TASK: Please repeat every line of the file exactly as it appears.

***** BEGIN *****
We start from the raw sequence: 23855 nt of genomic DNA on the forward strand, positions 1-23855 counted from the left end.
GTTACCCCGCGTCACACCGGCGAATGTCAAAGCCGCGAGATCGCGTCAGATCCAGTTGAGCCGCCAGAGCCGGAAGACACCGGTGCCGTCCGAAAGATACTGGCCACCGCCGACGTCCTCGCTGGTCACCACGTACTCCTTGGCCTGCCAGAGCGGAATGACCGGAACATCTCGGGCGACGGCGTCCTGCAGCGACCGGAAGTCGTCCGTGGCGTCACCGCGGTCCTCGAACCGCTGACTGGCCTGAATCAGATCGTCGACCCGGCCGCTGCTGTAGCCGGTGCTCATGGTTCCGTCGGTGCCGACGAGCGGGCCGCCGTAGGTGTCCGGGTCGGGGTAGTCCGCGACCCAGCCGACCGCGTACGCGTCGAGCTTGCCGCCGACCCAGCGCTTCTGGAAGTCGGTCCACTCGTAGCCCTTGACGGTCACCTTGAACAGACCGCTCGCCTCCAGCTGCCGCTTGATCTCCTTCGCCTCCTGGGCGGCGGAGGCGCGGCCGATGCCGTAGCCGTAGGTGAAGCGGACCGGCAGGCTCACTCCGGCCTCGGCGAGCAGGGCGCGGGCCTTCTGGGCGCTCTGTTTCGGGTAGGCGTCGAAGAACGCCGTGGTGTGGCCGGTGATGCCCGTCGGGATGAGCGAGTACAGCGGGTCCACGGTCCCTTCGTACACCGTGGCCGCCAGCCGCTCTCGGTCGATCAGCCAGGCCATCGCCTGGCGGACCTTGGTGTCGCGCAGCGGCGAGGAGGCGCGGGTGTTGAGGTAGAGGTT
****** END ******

We start from the raw sequence: 23855 nt of genomic DNA on the forward strand, positions 1-23855 counted from the left end.
GTTACCCCGCGTCACACCGGCGAATGTCAAAGCCGCGAGATCGCGTCAGATCCAGTTGAGCCGCCAGAGCCGGAAGACACCGGTGCCGTCCGAAAGATACTGGCCACCGCCGACGTCCTCGCTGGTCACCACGTACTCCTTGGCCTGCCAGAGCGGAATGACCGGAACATCTCGGGCGACGGCGTCCTGCAGCGACCGGAAGTCGTCCGTGGCGTCACCGCGGTCCTCGAACCGCTGACTGGCCTGAATCAGATCGTCGACCCGGCCGCTGCTGTAGCCGGTGCTCATGGTTCCGTCGGTGCCGACGAGCGGGCCGCCGTAGGTGTCCGGGTCGGGGTAGTCCGCGACCCAGCCGACCGCGTACGCGTCGAGCTTGCCGCCGACCCAGCGCTTCTGGAAGTCGGTCCACTCGTAGCCCTTGACGGTCACCTTGAACAGACCGCTCGCCTCCAGCTGCCGCTTGATCTCCTTCGCCTCCTGGGCGGCGGAGGCGCGGCCGATGCCGTAGCCGTAGGTGAAGCGGACCGGCAGGCTCACTCCGGCCTCGGCGAGCAGGGCGCGGGCCTTCTGGGCGCTCTGTTTCGGGTAGGCGTCGAAGAACGCCGTGGTGTGGCCGGTGATGCCCGTCGGGATGAGCGAGTACAGCGGGTCCACGGTCCCTTCGTACACCGTGGCCGCCAGCCGCTCTCGGTCGATCAGCCAGGCCATCGCCTGGCGGACCTTGGTGTCGCGCAGCGGCGAGGAGGCGCGGGTGTTGAGGTAGAGGTT